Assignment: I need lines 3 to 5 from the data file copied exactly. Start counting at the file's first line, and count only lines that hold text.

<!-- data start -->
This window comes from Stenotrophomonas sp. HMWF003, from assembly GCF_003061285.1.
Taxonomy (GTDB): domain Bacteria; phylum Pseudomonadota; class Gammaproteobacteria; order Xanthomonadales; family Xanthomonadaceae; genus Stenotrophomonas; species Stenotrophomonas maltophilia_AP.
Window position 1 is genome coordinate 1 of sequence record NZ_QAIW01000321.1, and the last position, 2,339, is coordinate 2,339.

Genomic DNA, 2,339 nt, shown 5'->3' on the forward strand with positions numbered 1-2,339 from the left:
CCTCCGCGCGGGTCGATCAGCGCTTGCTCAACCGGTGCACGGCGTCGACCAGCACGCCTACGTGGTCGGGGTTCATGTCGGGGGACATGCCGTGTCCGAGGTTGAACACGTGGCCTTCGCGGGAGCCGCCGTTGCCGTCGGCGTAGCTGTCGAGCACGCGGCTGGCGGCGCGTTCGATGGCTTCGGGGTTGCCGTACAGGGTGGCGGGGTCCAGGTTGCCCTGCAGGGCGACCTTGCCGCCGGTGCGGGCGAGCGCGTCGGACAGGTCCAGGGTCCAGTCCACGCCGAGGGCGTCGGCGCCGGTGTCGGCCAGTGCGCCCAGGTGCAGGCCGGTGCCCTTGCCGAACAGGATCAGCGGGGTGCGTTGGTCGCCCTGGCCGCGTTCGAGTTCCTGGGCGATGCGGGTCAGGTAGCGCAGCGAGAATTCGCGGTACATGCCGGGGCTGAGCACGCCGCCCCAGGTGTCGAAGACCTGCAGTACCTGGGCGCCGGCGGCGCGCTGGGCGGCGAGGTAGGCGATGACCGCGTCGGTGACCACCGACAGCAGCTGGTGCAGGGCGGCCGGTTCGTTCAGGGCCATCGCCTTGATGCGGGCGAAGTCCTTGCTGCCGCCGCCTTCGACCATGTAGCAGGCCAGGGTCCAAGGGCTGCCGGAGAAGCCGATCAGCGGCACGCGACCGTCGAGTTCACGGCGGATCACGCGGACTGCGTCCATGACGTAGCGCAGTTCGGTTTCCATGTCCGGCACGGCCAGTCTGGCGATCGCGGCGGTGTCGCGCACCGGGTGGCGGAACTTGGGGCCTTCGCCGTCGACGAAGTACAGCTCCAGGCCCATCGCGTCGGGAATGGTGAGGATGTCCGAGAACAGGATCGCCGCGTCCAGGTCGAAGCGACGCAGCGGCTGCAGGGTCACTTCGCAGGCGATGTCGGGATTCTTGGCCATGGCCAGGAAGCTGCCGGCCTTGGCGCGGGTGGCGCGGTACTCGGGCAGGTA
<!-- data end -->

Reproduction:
Window position 1 is genome coordinate 1 of sequence record NZ_QAIW01000321.1, and the last position, 2,339, is coordinate 2,339.

Genomic DNA, 2,339 nt, shown 5'->3' on the forward strand with positions numbered 1-2,339 from the left:
CCTCCGCGCGGGTCGATCAGCGCTTGCTCAACCGGTGCACGGCGTCGACCAGCACGCCTACGTGGTCGGGGTTCATGTCGGGGGACATGCCGTGTCCGAGGTTGAACACGTGGCCTTCGCGGGAGCCGCCGTTGCCGTCGGCGTAGCTGTCGAGCACGCGGCTGGCGGCGCGTTCGATGGCTTCGGGGTTGCCGTACAGGGTGGCGGGGTCCAGGTTGCCCTGCAGGGCGACCTTGCCGCCGGTGCGGGCGAGCGCGTCGGACAGGTCCAGGGTCCAGTCCACGCCGAGGGCGTCGGCGCCGGTGTCGGCCAGTGCGCCCAGGTGCAGGCCGGTGCCCTTGCCGAACAGGATCAGCGGGGTGCGTTGGTCGCCCTGGCCGCGTTCGAGTTCCTGGGCGATGCGGGTCAGGTAGCGCAGCGAGAATTCGCGGTACATGCCGGGGCTGAGCACGCCGCCCCAGGTGTCGAAGACCTGCAGTACCTGGGCGCCGGCGGCGCGCTGGGCGGCGAGGTAGGCGATGACCGCGTCGGTGACCACCGACAGCAGCTGGTGCAGGGCGGCCGGTTCGTTCAGGGCCATCGCCTTGATGCGGGCGAAGTCCTTGCTGCCGCCGCCTTCGACCATGTAGCAGGCCAGGGTCCAAGGGCTGCCGGAGAAGCCGATCAGCGGCACGCGACCGTCGAGTTCACGGCGGATCACGCGGACTGCGTCCATGACGTAGCGCAGTTCGGTTTCCATGTCCGGCACGGCCAGTCTGGCGATCGCGGCGGTGTCGCGCACCGGGTGGCGGAACTTGGGGCCTTCGCCGTCGACGAAGTACAGCTCCAGGCCCATCGCGTCGGGAATGGTGAGGATGTCCGAGAACAGGATCGCCGCGTCCAGGTCGAAGCGACGCAGCGGCTGCAGGGTCACTTCGCAGGCGATGTCGGGATTCTTGGCCATGGCCAGGAAGCTGCCGGCCTTGGCGCGGGTGGCGCGGTACTCGGGCAGGTA